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Stem Cell Work Shows Promise and Risks

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By Rick Weiss
Washington Post Staff Writer
Monday, October 23, 2006

Nerve cells grown from human embryonic stem cells and injected into the brains of rats with a syndrome mimicking Parkinson's disease significantly reduced the animals' symptoms, but the treatment also caused tumors in the rodents' brains, scientists reported yesterday.

Researchers said the work showed both the potential benefits and risks of human embryonic stem cells, which have been highly touted for their capacity to replace diseased tissue but are controversial because they are derived through the destruction of human embryos.

"The behavioral data validate the utility of the approach. But it also raises a cautionary flag and says we are not ready for prime time yet," said lead researcher Steven A. Goldman, a professor of neurology and neurosurgery at the University of Rochester Medical Center.

Goldman said he suspected that with modest changes in technique, researchers will be able to keep the benefits of the treatment while eliminating or reducing the chances of getting the cancerlike growths. But he conceded that much more basic research would have to be done before scientists -- or regulators -- were likely to be convinced of the approach's safety.

In the experiments, Goldman and colleagues from the Weill Medical College of Cornell University in New York treated laboratory-cultured human embryonic stem cells in a new way that coaxed many to become a kind of neuron that produces dopamine, a neurotransmitter. Those cells are gradually lost in Parkinson's disease, depriving the body of that essential chemical messenger.

The disease causes motor problems such as trembling and muscle rigidity and a gradual decline in mental functioning.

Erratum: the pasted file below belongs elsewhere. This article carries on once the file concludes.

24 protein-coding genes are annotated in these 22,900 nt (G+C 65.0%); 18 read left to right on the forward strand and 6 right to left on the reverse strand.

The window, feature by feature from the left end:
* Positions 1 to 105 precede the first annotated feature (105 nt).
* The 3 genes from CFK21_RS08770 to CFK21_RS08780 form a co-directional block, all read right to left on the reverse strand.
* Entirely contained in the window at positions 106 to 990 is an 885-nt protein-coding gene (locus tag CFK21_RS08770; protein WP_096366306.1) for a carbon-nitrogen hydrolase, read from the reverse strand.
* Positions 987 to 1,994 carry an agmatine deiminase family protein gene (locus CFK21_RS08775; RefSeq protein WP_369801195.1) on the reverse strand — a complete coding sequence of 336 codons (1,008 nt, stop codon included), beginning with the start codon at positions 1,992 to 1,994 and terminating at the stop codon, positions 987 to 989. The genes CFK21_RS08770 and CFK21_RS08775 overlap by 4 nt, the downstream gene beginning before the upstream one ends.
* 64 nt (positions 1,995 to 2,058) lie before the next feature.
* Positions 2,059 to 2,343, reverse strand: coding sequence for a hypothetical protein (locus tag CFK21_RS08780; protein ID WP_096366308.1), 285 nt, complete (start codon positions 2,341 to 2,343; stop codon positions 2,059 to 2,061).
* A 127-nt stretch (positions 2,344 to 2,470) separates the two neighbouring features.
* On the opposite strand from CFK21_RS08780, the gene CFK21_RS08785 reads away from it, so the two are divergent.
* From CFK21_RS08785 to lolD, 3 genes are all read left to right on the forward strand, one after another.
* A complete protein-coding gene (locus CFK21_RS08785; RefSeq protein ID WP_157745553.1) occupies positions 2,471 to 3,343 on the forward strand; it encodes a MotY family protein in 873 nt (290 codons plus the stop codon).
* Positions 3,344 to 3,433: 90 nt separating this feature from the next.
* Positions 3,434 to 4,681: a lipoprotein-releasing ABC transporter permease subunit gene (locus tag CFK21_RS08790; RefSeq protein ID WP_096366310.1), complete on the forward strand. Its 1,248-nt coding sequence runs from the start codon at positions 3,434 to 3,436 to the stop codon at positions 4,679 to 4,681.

The team injected the cells into the brains of rats, which had been given a chemical that causes damage similar to that seen in Parkinson's. The new cells integrated into the animals' brains and produced copious amounts of dopamine. As a result, the animals' motor coordination improved almost to the point of being normal, according to the report in yesterday's online edition of the journal Nature Medicine.

But when the animals were autopsied after three months and their brains were examined microscopically, the team found multiple tumors, indicating that some of the injected cells did not settle into the job of being neurons but rather had begun to grow uncontrollably.

The results were similar to those of other experiments published Oct. 12 in the online journal Stem Cells by a team led by Ole Isacson, a Harvard Medical School professor of neuroscience and neurology. In that case, the stem cells were cultivated differently, produced less dopamine and had fewer beneficial effects. But some grew out of control.

"I think it is a terrific demonstration that we are midway between earliest discovery and clinical application," Isacson said Friday.

Goldman and Isacson said they are developing technologies for culling from a developing stem cell population those cells that are not fully committing themselves to becoming neurons -- or selecting such fully committed cells from a larger, mixed population.

"We still have so little experience with these cells, but if we keep doing the work and we do it carefully, then I believe that in the long run it will help patients," Isacson said.

Thomas Okarma, president of Geron, a California company that hopes to gain Food and Drug Administration permission to treat spinal-cord-injury patients with modified embryonic stem cells next year, said his company's cells have shown no sign of causing tumor growth in any of its animal studies.

But he said the FDA has asked for additional extensive data on exactly that question before it will give its final okay.

"What they worry about, and rightly so, is there are rogue undifferentiated cells lurking in the cell population that we haven't detected," Okarma said.

Geron cultivates its embryonic stem cells differently than others, he said, adding that no tumors have been seen in animals up to nine months after injections into the rodents' injured spinal cords. Moreover, he said, the cells survive and help the animals recover, in part by secreting special factors that spur new nerve growth around the injury.


© 2006 The Washington Post Company

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